The last two years have seen an increase in the younger generation in particular drafting wills. The pandemic created a degree of uncertainty amongst us all, so it is not a surprise that more people started to plan for the "what ifs". Before Covid-19, mortality was not a topic most liked to think about, or did so regularly, but with the daily death count and hospital admissions on the news daily, it was hard to ignore. For many, including Gen Z and millennials, this prompted the creation of a will to ensure their loved ones were looked after and their affairs were in order if they were to die unexpectedly.

Have your circumstances changed?

The pandemic changed a lot of our circumstances in many different and sometimes unexpected ways. Whether it was moving in with your partner (and never moving out again), welcoming a new life into the world, getting on the property ladder, saying goodbye to loved ones, or going your separate ways with your spouse, all of these changes are a reason to create a will or to ensure your current will is up to date.

Why are younger generations writing wills?

The post-recession and now pandemic generation know how extraordinarily uncertain the future can be and are increasingly becoming savvier with regards to their finances and want to take control. With all the financial vulnerabilities that have come from Covid-19, young people are sensing the need to do things differently and start planning ahead now.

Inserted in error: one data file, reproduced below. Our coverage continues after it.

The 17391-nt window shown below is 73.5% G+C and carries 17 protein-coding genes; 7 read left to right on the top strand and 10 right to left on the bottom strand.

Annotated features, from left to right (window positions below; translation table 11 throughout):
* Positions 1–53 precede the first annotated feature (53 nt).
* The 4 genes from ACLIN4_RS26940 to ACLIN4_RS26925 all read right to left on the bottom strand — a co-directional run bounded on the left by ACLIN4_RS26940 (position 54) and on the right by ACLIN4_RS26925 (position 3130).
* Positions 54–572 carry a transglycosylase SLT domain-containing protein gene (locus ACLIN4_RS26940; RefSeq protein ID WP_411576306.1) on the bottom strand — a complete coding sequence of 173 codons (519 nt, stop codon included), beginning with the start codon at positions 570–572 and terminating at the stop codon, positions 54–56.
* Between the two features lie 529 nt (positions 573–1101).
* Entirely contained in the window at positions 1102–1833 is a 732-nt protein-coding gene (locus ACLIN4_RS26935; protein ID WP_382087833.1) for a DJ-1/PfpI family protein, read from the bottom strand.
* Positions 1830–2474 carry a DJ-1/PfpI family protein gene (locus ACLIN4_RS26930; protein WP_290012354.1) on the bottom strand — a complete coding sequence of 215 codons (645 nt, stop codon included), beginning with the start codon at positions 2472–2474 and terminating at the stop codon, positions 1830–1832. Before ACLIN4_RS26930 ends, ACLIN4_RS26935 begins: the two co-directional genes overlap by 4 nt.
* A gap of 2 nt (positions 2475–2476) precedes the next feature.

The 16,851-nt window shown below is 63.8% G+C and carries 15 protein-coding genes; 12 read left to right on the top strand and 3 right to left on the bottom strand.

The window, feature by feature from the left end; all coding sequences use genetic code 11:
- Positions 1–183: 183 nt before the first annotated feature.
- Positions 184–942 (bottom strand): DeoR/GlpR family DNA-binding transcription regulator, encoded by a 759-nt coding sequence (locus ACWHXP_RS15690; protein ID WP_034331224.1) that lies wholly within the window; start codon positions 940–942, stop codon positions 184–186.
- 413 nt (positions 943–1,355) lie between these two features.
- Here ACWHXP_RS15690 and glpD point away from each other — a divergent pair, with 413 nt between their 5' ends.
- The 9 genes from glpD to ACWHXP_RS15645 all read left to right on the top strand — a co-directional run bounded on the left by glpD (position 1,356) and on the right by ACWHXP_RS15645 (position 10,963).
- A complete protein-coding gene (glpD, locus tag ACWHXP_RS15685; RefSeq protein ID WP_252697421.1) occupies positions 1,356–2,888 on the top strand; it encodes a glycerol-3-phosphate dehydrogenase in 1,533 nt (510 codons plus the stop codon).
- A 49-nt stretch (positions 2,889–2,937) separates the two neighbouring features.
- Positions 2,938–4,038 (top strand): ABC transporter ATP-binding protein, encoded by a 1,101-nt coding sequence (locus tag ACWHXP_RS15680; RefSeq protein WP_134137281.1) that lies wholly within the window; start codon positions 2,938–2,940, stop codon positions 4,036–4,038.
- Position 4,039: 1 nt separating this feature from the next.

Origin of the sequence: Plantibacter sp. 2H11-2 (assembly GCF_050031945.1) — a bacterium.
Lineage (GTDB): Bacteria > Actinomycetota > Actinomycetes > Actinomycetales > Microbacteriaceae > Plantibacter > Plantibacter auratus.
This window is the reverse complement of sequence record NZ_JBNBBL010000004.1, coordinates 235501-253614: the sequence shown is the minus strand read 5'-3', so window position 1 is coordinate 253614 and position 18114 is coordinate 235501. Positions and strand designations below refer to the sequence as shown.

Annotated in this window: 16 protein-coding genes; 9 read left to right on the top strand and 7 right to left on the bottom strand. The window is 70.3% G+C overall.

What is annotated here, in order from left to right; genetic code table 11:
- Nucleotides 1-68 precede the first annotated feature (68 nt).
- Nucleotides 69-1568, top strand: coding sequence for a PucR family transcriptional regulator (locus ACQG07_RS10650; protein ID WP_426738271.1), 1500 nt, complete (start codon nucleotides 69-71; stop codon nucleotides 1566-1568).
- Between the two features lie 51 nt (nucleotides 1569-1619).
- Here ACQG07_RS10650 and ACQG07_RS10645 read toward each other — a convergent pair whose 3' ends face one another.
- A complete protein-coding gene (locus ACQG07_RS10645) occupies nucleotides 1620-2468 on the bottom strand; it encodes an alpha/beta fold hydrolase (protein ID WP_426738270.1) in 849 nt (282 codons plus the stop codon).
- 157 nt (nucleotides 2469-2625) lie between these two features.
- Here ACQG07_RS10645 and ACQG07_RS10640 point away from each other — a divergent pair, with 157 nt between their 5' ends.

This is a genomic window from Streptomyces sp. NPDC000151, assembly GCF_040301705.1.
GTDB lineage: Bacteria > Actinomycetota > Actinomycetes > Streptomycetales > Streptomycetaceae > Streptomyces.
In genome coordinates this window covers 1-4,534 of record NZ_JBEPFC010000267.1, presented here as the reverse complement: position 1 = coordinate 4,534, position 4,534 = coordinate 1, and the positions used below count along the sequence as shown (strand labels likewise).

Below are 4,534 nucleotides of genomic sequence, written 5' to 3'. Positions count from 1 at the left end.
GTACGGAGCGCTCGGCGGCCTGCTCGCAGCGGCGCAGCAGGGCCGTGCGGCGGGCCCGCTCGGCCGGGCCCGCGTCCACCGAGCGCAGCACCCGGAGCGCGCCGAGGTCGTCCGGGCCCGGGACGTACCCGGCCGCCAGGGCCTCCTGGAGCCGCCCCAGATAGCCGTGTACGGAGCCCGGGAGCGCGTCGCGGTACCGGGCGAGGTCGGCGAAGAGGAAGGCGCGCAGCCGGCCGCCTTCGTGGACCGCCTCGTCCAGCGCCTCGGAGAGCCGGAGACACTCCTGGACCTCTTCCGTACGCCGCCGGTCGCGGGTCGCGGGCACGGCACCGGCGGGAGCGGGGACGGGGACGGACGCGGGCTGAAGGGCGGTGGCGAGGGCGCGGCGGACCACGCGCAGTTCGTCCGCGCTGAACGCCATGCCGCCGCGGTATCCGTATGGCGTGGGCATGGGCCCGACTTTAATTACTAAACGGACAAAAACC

People don't like uncertainty

If we have learnt anything from the pandemic, it is that we really do not know what is around the corner and if you pass away without a will in place, there is no guarantee that your estate will go to the person you would like to inherit. If you die without a will, there is a strict order in which your estate will be inherited, and this does not always reflect your relationships with those people.

For example, it is not a given that your spouse will inherit your full estate. If your estate is over a certain amount, a share could fall to other members of your family that you would have never intended to benefit.

If you are unmarried partners living together, then you are not automatically entitled to inherit from your partner's estate. You would require to apply to the court to be entitled to anything, and even then, whether the court awards you something is discretionary, can be unpredictable and is not guaranteed.

Peace of mind

Putting a will in place gives you the comfort of knowing who will inherit from your estate and gives you the opportunity to take some control to ensure your loved ones are looked after and relieved of any extra stress and expense in an already difficult time. People can always revisit and change their will as life progresses; however, the global crisis has, even for the Gen Zers, whet the appetite for peace of mind.


Ashley Canning

Senior Solicitor